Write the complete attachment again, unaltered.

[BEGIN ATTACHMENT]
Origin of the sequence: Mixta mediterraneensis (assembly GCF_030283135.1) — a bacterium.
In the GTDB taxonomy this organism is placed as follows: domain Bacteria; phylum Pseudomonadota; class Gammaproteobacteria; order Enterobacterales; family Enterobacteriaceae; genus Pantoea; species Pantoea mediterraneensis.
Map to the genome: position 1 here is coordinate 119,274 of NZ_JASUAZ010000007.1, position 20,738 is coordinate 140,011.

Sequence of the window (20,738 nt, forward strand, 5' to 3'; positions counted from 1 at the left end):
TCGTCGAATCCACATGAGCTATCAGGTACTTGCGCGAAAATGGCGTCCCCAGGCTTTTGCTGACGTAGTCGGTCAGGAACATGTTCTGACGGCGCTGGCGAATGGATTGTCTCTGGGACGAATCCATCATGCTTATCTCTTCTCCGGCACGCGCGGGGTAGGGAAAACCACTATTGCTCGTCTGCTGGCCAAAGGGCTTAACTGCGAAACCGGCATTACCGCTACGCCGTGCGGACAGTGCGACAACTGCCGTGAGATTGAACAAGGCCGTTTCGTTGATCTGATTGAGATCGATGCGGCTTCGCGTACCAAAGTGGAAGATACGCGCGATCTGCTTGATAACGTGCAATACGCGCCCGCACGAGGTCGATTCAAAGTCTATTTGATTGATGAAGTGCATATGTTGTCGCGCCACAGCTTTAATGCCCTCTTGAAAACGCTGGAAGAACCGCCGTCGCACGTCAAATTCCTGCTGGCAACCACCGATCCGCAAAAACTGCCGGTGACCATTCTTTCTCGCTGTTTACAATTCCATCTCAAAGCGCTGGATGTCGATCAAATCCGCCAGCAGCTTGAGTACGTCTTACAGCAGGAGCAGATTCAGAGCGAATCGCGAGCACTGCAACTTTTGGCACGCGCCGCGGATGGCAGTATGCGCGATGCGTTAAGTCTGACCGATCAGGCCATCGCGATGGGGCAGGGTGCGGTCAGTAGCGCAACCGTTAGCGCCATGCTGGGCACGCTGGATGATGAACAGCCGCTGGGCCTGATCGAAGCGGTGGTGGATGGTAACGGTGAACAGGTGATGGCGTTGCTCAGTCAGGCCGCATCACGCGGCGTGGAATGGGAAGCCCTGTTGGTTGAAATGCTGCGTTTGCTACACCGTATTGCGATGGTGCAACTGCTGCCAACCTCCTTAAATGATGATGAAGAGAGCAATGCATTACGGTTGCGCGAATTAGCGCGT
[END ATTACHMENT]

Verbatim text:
Origin of the sequence: Mixta mediterraneensis (assembly GCF_030283135.1) — a bacterium.
In the GTDB taxonomy this organism is placed as follows: domain Bacteria; phylum Pseudomonadota; class Gammaproteobacteria; order Enterobacterales; family Enterobacteriaceae; genus Pantoea; species Pantoea mediterraneensis.
Map to the genome: position 1 here is coordinate 119,274 of NZ_JASUAZ010000007.1, position 20,738 is coordinate 140,011.

Sequence of the window (20,738 nt, forward strand, 5' to 3'; positions counted from 1 at the left end):
TCGTCGAATCCACATGAGCTATCAGGTACTTGCGCGAAAATGGCGTCCCCAGGCTTTTGCTGACGTAGTCGGTCAGGAACATGTTCTGACGGCGCTGGCGAATGGATTGTCTCTGGGACGAATCCATCATGCTTATCTCTTCTCCGGCACGCGCGGGGTAGGGAAAACCACTATTGCTCGTCTGCTGGCCAAAGGGCTTAACTGCGAAACCGGCATTACCGCTACGCCGTGCGGACAGTGCGACAACTGCCGTGAGATTGAACAAGGCCGTTTCGTTGATCTGATTGAGATCGATGCGGCTTCGCGTACCAAAGTGGAAGATACGCGCGATCTGCTTGATAACGTGCAATACGCGCCCGCACGAGGTCGATTCAAAGTCTATTTGATTGATGAAGTGCATATGTTGTCGCGCCACAGCTTTAATGCCCTCTTGAAAACGCTGGAAGAACCGCCGTCGCACGTCAAATTCCTGCTGGCAACCACCGATCCGCAAAAACTGCCGGTGACCATTCTTTCTCGCTGTTTACAATTCCATCTCAAAGCGCTGGATGTCGATCAAATCCGCCAGCAGCTTGAGTACGTCTTACAGCAGGAGCAGATTCAGAGCGAATCGCGAGCACTGCAACTTTTGGCACGCGCCGCGGATGGCAGTATGCGCGATGCGTTAAGTCTGACCGATCAGGCCATCGCGATGGGGCAGGGTGCGGTCAGTAGCGCAACCGTTAGCGCCATGCTGGGCACGCTGGATGATGAACAGCCGCTGGGCCTGATCGAAGCGGTGGTGGATGGTAACGGTGAACAGGTGATGGCGTTGCTCAGTCAGGCCGCATCACGCGGCGTGGAATGGGAAGCCCTGTTGGTTGAAATGCTGCGTTTGCTACACCGTATTGCGATGGTGCAACTGCTGCCAACCTCCTTAAATGATGATGAAGAGAGCAATGCATTACGGTTGCGCGAATTAGCGCGT